Tropic of Sir Gallahad

This lyric, from an oldie by “America” has always bugged me. What does this mean?
“The Tropic of Sir Gallahad”? {I understand “Oz never did give nothing to the Tin Man that he didn’t already have…”}

“They’re coming to take me away ha-ha, ho-ho, hee-hee, to the funny farm where life is beautiful all the time… :)” - Napoleon IV

Don’t expect anything from the band America to make sense. They also talk about “alligator lizards in the air” and “the ocean is a desert with its life underground.”

They also spewed this gem: “And there ain’t no-one for to give you no pain.”

Pfui. They sucked then; they suck now, and forever shall they suck. The only thing good about them is that they finally had the decency to go away! Now, if that twit Steve Miller would only do the same…

Bad news, Rysdad–they didn’t go away. America reformed several years ago, released a new album, and are currently on tour.

Jinx, you got me. The full line is:
And Cause never was the reason for the evening
Or the tropic of Sir Galahad.

The closest I can come is that “tropic” is used for one of its more obscure meanings–moving (as in phototropic, “moving towards light”). So Cause (who or whatever that is) was no excuse for Sir Galahad to move. Or something.

It’s my duty; my duty as a complete and utter bastard.–Arnold J. Rimmer.

This must not be! No! Jesus H. Tonedeaf, what’s next, a Boyce & Hart, America and 1910 Fruitgum Company Crapapalooza Tour?

1910 Fruitgum Factory is, hands down, my favorite dumb name for a musical group. Thanks, Mystery Science Theatre 3000!

Hey, if the Monkees can get back together for a tour, anything is possible.

I always interpreted that, and most of the rest of the song, to mean “the lyricist is under the effects of a Controlled Substance, or at least wants to sound as if he were.”

OK, what you got against Steve Miller Band?
…beyond the egotism in the “The Joker”?

“They’re coming to take me away ha-ha, ho-ho, hee-hee, to the funny farm where life is beautiful all the time… :)” - Napoleon IV

Steve Miller: “Billy Joe is a detective down in Texas. You know he knows just exactly what the facts is.”


I hate that fucker.

I may have gotten the detective’s name wrong, but the sentiment still applies.

I thought it was “the TOPIC of Sir Galahad”. Still don’t know what they mean…something about purity and achievement of goals?

I mis-wasted my youth.

It’s “tropic”. We talked about this exact question in MPSIMS some time ago and I answered pretty definitively that it doesn’t mean a thing. They just thought it sounded purty. I’d find the link to the thread, but I’m really, really lazy.

“I guess one person can make a difference, although most of the time they probably shouldn’t.”

Making up nonsense sentences because they sound good isn’t much different than, “Shh Boom Shh Boom… Falalalalalala Shh Boom Sh Boom…”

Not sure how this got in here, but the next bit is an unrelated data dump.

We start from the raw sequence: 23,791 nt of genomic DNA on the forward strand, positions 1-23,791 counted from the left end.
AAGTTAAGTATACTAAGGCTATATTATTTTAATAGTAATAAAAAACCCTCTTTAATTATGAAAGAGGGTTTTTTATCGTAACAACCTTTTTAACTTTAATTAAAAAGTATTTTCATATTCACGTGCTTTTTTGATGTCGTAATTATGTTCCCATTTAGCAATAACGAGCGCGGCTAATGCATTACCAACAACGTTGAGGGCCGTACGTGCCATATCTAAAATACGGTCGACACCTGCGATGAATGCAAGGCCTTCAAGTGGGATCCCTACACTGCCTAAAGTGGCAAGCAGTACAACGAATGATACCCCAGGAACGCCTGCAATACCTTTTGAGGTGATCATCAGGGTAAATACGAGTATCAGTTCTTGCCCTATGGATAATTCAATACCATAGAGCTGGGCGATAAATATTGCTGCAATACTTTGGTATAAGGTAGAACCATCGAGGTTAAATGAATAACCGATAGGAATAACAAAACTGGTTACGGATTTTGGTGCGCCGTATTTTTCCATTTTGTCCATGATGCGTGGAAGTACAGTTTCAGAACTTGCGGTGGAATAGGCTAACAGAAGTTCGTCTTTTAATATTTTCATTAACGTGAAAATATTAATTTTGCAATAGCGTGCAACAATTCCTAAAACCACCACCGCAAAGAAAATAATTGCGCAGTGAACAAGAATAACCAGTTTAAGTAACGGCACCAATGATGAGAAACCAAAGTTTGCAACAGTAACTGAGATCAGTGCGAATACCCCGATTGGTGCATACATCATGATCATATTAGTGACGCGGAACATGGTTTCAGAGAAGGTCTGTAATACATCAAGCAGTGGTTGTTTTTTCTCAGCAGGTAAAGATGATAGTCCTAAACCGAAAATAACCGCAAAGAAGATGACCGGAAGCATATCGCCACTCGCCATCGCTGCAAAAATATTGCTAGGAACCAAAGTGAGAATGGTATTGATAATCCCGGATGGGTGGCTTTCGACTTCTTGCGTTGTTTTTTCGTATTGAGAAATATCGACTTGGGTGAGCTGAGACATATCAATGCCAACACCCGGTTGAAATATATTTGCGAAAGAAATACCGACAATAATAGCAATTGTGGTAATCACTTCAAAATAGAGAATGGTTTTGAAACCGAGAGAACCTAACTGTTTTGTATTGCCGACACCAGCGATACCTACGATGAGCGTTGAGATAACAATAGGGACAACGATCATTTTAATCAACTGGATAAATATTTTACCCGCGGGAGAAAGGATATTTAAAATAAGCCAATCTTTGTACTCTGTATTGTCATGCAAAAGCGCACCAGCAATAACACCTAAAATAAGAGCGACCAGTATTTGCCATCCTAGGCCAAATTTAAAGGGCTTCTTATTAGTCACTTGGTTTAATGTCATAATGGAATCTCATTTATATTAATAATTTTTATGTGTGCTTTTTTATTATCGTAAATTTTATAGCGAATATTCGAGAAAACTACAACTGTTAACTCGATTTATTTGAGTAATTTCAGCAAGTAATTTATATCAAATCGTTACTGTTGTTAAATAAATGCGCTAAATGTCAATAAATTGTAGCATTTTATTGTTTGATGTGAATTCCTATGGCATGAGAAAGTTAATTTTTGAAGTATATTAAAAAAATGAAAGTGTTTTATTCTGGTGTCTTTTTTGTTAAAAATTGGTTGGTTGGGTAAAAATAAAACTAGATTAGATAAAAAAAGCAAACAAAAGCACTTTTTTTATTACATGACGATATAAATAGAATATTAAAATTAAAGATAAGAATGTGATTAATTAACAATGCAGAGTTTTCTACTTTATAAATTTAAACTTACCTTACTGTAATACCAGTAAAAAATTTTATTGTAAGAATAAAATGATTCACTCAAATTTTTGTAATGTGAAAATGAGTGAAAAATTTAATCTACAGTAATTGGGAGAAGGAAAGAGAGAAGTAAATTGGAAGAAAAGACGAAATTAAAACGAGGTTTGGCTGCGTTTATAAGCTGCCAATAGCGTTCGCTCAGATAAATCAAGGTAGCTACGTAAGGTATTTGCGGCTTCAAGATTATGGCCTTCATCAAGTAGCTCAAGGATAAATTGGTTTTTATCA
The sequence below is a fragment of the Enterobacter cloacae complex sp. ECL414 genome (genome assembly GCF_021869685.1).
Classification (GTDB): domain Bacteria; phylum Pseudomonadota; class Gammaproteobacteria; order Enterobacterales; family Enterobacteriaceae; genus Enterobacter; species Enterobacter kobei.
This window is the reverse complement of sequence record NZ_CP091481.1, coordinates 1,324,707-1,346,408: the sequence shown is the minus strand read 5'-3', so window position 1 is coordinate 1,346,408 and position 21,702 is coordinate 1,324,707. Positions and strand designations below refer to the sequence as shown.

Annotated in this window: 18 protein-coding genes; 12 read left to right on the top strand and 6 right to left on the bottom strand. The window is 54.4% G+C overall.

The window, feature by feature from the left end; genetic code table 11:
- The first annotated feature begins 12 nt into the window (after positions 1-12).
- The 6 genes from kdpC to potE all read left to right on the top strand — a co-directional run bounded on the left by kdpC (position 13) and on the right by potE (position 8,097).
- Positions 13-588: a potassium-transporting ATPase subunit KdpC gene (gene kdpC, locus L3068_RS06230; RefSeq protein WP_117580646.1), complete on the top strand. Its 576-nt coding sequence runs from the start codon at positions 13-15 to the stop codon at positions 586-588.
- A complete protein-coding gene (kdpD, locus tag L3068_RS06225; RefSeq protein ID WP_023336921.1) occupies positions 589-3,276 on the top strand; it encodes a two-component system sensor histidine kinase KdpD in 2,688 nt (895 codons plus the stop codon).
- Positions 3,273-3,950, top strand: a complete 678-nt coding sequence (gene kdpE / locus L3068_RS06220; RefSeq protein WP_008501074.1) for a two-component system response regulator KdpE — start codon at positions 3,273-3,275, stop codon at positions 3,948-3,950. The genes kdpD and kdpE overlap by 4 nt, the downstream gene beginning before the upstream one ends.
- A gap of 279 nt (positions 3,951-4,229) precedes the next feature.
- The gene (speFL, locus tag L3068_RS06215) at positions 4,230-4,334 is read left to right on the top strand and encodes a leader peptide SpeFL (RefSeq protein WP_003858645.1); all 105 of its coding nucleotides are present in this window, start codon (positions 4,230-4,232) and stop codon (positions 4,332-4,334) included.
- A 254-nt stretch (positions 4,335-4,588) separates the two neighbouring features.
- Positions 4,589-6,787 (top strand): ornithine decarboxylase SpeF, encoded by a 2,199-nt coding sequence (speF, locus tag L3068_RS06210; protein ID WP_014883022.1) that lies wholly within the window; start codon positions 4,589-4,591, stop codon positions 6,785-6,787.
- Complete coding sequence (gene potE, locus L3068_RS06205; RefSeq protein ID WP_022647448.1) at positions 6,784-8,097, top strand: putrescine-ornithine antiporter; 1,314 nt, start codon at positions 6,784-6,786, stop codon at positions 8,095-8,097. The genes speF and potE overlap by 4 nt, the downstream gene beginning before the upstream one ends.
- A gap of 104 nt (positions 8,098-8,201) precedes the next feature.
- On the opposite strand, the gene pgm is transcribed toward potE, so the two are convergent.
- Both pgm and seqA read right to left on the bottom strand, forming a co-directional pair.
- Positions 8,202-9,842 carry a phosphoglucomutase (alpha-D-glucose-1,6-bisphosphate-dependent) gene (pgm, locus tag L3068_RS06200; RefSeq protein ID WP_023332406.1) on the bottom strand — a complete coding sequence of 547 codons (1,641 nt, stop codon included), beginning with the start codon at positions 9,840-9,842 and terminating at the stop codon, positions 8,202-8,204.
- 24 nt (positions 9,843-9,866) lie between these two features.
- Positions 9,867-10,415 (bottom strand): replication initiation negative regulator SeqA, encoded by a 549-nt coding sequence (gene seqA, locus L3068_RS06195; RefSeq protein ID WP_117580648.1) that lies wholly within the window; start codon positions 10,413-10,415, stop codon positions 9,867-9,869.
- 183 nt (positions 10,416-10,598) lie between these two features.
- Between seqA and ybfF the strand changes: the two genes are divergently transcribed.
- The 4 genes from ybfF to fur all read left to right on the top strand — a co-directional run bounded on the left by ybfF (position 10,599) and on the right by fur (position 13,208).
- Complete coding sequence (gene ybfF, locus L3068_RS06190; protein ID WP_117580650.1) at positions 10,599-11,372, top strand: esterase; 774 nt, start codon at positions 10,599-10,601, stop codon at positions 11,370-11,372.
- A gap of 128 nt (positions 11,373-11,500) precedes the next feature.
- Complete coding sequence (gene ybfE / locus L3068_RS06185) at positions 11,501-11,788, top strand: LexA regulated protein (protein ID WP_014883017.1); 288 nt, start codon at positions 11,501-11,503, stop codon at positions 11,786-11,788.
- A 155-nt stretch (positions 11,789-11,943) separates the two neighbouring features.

Then there was “Hooked on a Feeling”, which was a minor hit when it first came out, but a monster when it came out in a version almost identical, with the addition of a bunch of guys going, “OOGAH CHAKA OOGAH OOGAH!”

Back in '87 and '91, a local radio station used the ‘oogah chaka’ part of that song to “voodooize” the St. Louis Cardinals and the Atlanta Braves. It worked. The Twins won the World Series both years.

In a lot of music from the Beatles era to the present the lyrics are either nonsensical or incomprehensible. Many of the fans do not even know what the “artists” are singing. I always thought that such music was allowed to be widely disemminated because it is safe-it has no political or social content to give unpalatable ideas to rebellious youth.

Let the tumbrils roll!!

Oh great, y’all. Now, having read this thread from top to bottom, I have a mental picture of the dancing baby in a dies-galon sombrero dancing to America singing Horse With No Name while Sir Galahad sips Margaritas on a beach in the tropics…
And I used to think being caught up in Sesame Street songs was bad…

I always heard that as:
And cause never was the reason for leaving,
for the tropic of Sir Galahad

Still don’t know what it means though…

“Sometimes I think the web is just a big plot to keep people like me away from normal society.” — Dilbert

Here’s the MPSIMS thread. Not that it’s any help at all.

  1. If you’re cringing at the poor grammar, don’t act like he’s the first artist to do so! And, I ain’t referring to artsists’ usage of “ain’t”!

  2. You imply these lyrics refer to some specific incident…do they? Please enlighten!

“They’re coming to take me away ha-ha, ho-ho, hee-hee, to the funny farm where life is beautiful all the time… :)” - Napoleon IV

The line I quoted was from “Take The Money And Run,” one of S. Miller’s songs.

I know he’s not the only, ahem, artist to use poor grammar, but his use of lousy lyrics is worse than most.

The aforementioned song reads as if it was written by a poorly-schooled seventh grader.

Originally posted by Jinx:

Well, there is that line about “The pompatus of love.”

There there’s accusations he ripped off - I mean, was heavily influenced by a lot of other artists.